At a Glance
An integrated stormwater management plan helps ensure that as the University of Virginia grows, the efficiency and environmental sustainability of campus utilities will increase.
The past decade has been one of tremendous growth for the University of Virginia. At the same time, the University holds a strong commitment to sustainability, one that is demonstrated in its governance, culture, academics, and operations, and backed by aggressive goals such as a 25% reduction in greenhouse gases and nitrogen from 2009 levels by 2025.
In working towards those goals, the University of Virginia seeks to improve the performance and sustainability of campus utility facilities. As part of a larger utility master planning effort led by Affiliated Engineers, Inc., Biohabitats identified infrastructure pinch points and opportunities to address ineffective and inefficient systems in ways that yield higher performance and greater sustainability, and engender environmental stewardship. In the process, Biohabitats is helping the University to meet newer, more stringent Municipal Separate Storm Sewer System (MS4) permitting requirements tied to local watershed and Chesapeake Bay Total Maximum Daily Loads (TMDLs).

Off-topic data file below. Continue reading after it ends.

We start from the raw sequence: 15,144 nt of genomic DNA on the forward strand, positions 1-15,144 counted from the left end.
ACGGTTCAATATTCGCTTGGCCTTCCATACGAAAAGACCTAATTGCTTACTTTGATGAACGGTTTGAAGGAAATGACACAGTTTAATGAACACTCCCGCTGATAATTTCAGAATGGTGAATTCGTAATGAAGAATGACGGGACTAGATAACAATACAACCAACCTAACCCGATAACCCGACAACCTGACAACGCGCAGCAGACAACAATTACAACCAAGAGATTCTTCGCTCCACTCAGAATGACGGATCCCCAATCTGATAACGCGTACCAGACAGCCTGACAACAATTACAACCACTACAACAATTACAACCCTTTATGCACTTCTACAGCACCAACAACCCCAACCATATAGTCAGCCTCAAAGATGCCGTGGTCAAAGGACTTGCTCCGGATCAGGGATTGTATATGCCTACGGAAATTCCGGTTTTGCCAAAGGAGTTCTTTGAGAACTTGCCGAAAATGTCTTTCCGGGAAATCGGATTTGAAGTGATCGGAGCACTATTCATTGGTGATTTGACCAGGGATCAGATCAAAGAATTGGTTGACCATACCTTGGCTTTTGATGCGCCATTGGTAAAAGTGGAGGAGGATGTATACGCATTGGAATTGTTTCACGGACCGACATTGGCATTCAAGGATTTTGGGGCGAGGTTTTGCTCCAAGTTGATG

Biohabitats began by performing hydrologic modeling of the campus and conducting nutrient loading analysis and quantification. Field reconnaissance efforts identified potential retrofit opportunities. This, coupled with analysis of future redevelopment scenarios, enabled Biohabitats and the University to shape an implementation strategy for the University to pursue into the future to meet and exceed stormwater permit requirements. This information was then integrated into the University’s utilities GIS layers to facilitate and optimize coordination of capital projects across all utilities. In this way, the utilities master plan is a live, interactive, GIS-based tool that can be updated in real time to reflect the University facilities’ progression toward true sustainability.
Biohabitats also prepared a water budget analysis at both campus and district scales, looking at opportunities for integrated water strategies that explore the potential for rainwater harvesting and onsite wastewater treatment as potential sources for energy system water demands.
Conservation, Ecological Restoration, Infrastructure, Urban Ecology, Water
University of Virginia
Charlottesville, Virginia, United States
- Affiliated Engineers, Inc.